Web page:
Hello, Book Dragons! Today I would like to welcome you all on my stop of the Blog Tour for The Coral Bride By Roxanne Bouchard and I would like to share an extract from the book, with all of you. Thank you very much to Anne from Random Things Tours for the invitation. Please do show some love to all the wonderful book bloggers on this blog tour by following and sharing their work. 🙂
Publisher: Orenda Books
Genre: Erotic Mystery Fiction
Release date: 12 11 2020
Price*: Kindle £3.79 (GBP)/ Paperback £7.91 (GBP)
Kindle $7.99 (USD)/ Paperback $15.95 (USD)
Pages: ~ 300
You can get this book here:
Description of the book: When an abandoned lobster trawler is found adrift off the coast of Quebec’s Gaspé Peninsula, DS Joaquin Moralès begins a straightforward search for the boat’s missing captain, Angel Roberts a rare female in a male-dominated world. But Moralès finds himself blocked at every turn by his police colleagues, by fisheries bureaucrats, and by his grown-up son, who has turned up at his door with a host of his own personal problems.
When Angel’s body is finally discovered, it’s clear something very sinister is afoot, and Moralès and son are pulled into murky, dangerous waters, where old resentments run deep.
As Simone drove them back around the quayside to the Close Call II, Lefebvre gave Moralès the address of Corine’s auberge, where he had booked a room for him, and promised he would drop by that evening. When the truck pulled up to the wharf, he made his way to his own unmarked car, keen to drive back to the police station in Gaspé.
The onlookers must have grown tired of waiting in the cold wind for information and gossip that failed to materialise, because the wharf was now empty. The lobster trawler had now been sealed off with yellow crime-scene tape. Simone Lord strode purposefully towards the forensic technicians as they were taking off their gloves. Moralès felt his phone vibrate in his pocket again, but he didn’t bother to look at the screen. He didn’t want to let the fisheries officer take the lead in this investigation.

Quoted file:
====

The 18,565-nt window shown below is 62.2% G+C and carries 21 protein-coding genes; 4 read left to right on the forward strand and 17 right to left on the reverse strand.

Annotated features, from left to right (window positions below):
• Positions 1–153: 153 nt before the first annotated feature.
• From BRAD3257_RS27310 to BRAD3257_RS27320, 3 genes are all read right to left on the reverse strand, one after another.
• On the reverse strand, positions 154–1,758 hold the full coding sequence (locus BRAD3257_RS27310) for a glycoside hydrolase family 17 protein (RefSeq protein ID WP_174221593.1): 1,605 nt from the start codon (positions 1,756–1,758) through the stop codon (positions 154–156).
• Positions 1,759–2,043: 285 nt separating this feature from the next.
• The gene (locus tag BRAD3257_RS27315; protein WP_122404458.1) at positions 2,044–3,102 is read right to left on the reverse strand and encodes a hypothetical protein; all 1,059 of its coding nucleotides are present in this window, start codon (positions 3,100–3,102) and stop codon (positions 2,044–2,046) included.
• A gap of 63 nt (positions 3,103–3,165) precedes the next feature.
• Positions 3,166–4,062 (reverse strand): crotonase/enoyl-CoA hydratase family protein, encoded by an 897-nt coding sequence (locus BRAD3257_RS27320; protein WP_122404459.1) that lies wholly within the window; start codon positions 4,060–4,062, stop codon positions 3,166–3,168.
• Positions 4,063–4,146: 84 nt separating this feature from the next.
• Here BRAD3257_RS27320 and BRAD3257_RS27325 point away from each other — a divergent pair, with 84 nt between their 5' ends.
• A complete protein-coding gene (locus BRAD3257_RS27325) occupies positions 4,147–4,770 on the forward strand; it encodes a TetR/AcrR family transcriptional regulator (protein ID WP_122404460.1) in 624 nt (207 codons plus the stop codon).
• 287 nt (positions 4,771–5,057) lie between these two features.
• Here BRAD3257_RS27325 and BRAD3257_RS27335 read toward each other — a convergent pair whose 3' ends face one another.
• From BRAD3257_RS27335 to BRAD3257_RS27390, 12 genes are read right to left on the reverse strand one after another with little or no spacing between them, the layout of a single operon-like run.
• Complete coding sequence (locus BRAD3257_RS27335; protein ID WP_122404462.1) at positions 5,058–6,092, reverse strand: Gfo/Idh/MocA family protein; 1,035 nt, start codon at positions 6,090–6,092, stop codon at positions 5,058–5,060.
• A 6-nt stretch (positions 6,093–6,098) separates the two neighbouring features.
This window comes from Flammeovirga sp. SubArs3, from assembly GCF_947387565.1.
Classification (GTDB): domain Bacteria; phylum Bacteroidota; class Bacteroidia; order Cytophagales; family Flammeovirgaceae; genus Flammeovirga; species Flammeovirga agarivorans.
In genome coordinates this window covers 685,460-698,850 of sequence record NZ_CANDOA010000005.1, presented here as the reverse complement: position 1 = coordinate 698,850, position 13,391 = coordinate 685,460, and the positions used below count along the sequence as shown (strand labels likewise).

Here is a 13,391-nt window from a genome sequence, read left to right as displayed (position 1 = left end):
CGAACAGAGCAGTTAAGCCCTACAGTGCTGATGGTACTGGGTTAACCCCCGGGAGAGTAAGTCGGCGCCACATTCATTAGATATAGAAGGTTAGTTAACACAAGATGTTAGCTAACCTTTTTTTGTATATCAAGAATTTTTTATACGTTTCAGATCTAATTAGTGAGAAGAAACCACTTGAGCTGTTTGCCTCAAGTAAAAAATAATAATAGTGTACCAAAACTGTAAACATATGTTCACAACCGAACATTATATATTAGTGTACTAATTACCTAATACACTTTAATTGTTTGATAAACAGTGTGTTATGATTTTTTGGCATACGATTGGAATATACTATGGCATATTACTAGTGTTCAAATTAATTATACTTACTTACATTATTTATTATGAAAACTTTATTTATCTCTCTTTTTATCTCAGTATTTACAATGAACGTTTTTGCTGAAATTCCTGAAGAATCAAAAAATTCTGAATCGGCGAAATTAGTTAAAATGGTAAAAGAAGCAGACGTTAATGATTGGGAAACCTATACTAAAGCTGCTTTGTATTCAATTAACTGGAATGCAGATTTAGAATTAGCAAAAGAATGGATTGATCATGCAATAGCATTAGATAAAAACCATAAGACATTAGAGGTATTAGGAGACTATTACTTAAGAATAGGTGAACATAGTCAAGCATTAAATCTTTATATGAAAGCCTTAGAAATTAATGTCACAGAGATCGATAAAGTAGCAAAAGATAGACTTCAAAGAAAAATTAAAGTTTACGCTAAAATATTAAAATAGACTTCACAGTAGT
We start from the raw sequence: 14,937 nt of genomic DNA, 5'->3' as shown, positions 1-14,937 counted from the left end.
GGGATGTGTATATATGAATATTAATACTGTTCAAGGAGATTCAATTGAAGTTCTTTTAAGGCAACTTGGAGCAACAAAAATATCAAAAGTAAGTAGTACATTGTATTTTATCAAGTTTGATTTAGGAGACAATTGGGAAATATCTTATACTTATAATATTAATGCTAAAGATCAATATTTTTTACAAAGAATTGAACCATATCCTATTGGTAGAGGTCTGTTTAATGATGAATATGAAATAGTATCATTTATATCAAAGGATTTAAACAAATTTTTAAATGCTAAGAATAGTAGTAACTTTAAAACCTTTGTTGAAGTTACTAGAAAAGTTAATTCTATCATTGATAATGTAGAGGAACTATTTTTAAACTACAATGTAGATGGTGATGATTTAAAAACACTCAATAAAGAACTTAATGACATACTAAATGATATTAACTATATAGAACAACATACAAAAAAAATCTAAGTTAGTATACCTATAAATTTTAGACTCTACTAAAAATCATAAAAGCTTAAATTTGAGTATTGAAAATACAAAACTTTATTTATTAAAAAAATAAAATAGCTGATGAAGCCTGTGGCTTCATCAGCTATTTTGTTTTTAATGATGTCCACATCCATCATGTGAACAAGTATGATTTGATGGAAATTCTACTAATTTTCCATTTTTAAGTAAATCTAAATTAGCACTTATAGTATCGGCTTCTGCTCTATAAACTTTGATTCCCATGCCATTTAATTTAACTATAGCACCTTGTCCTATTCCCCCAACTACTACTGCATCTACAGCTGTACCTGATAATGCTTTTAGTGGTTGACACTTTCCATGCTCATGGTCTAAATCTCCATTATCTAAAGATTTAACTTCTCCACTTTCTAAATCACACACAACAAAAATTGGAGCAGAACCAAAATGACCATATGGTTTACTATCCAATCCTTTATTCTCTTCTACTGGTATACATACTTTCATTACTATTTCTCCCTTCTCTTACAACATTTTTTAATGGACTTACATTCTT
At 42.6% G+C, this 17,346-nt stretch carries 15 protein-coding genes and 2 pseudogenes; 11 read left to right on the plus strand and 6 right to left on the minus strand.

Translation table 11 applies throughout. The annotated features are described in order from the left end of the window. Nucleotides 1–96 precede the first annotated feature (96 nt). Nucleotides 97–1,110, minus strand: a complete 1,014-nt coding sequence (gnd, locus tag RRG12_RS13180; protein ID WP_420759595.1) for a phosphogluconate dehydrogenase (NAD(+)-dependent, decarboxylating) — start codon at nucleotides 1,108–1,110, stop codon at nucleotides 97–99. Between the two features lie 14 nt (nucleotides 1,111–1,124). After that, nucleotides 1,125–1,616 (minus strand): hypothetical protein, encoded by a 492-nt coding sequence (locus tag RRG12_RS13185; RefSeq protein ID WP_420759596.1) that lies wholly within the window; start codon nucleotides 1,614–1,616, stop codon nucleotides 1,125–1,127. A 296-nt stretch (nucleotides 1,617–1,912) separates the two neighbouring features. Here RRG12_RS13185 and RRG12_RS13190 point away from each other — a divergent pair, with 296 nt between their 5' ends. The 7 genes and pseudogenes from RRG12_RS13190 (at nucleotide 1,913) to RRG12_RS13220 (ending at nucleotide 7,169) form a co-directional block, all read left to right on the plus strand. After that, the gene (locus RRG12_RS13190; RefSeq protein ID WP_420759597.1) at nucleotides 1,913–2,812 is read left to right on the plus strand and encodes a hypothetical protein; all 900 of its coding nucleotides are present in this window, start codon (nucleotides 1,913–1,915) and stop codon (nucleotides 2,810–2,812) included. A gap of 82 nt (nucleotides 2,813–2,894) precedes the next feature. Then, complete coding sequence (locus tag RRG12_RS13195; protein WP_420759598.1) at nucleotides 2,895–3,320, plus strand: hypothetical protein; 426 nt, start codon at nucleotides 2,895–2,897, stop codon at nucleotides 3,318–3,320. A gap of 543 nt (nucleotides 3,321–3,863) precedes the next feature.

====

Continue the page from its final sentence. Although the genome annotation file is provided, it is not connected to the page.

‘Did you find anything?’ he asked the technicians.
‘Nothing in the wheelhouse or at the bow. We lifted some prints, but they were probably from the guys earlier. Those two clowns touched everything, by the looks of it.’
No surprise there, Moralès thought.
‘Nothing in the bilge or around the engine compartment.’
Moralès looked across at the area of the deck behind the wheelhouse. ‘It seems the tailgate was open when the men found the boat.’
‘Why do you say that?’ The forensic technicians put their gloves back on, walked to the stern, one to either side, and opened the tailgate. The younger of the two then explained what they had found, but without making eye contact with the detective or the fisheries officer. ‘She must have been sitting there.’
‘Hmm,’ said his colleague.
Moralès frowned and walked over for a closer look. ‘Where, exactly?’
‘With one hand behind her back.’
‘What do you mean, one hand behind her back?’
The young forensic technician looked down his nose at Moralès, as if he’d interrupted a groundbreaking lecture about the survival of the human race. He was hesitant to bother gracing Moralès’s question with an answer but, after a silent debate with himself, decided he probably should. ‘She was slumped on the deck with her back against the wheelhouse, right there, with her right hand behind her back, palm facing down.’
‘Hmm,’ the other guy confirmed.
‘There are clear prints of a female’s fingertips here. But the rest of the print is weird. It’s like the hand had flipped itself over somehow.’
The young guy turned away from Moralès and twisted his arm behind his back, palm facing out.
He let his hand fall, but kept his back to Moralès.
‘Then, it’s as if she was pulled downwards.’
‘Hmm. Towards the sea.’
The young guy whirled around and glared at Moralès. ‘It’s hard to explain when you keep getting interrupted.’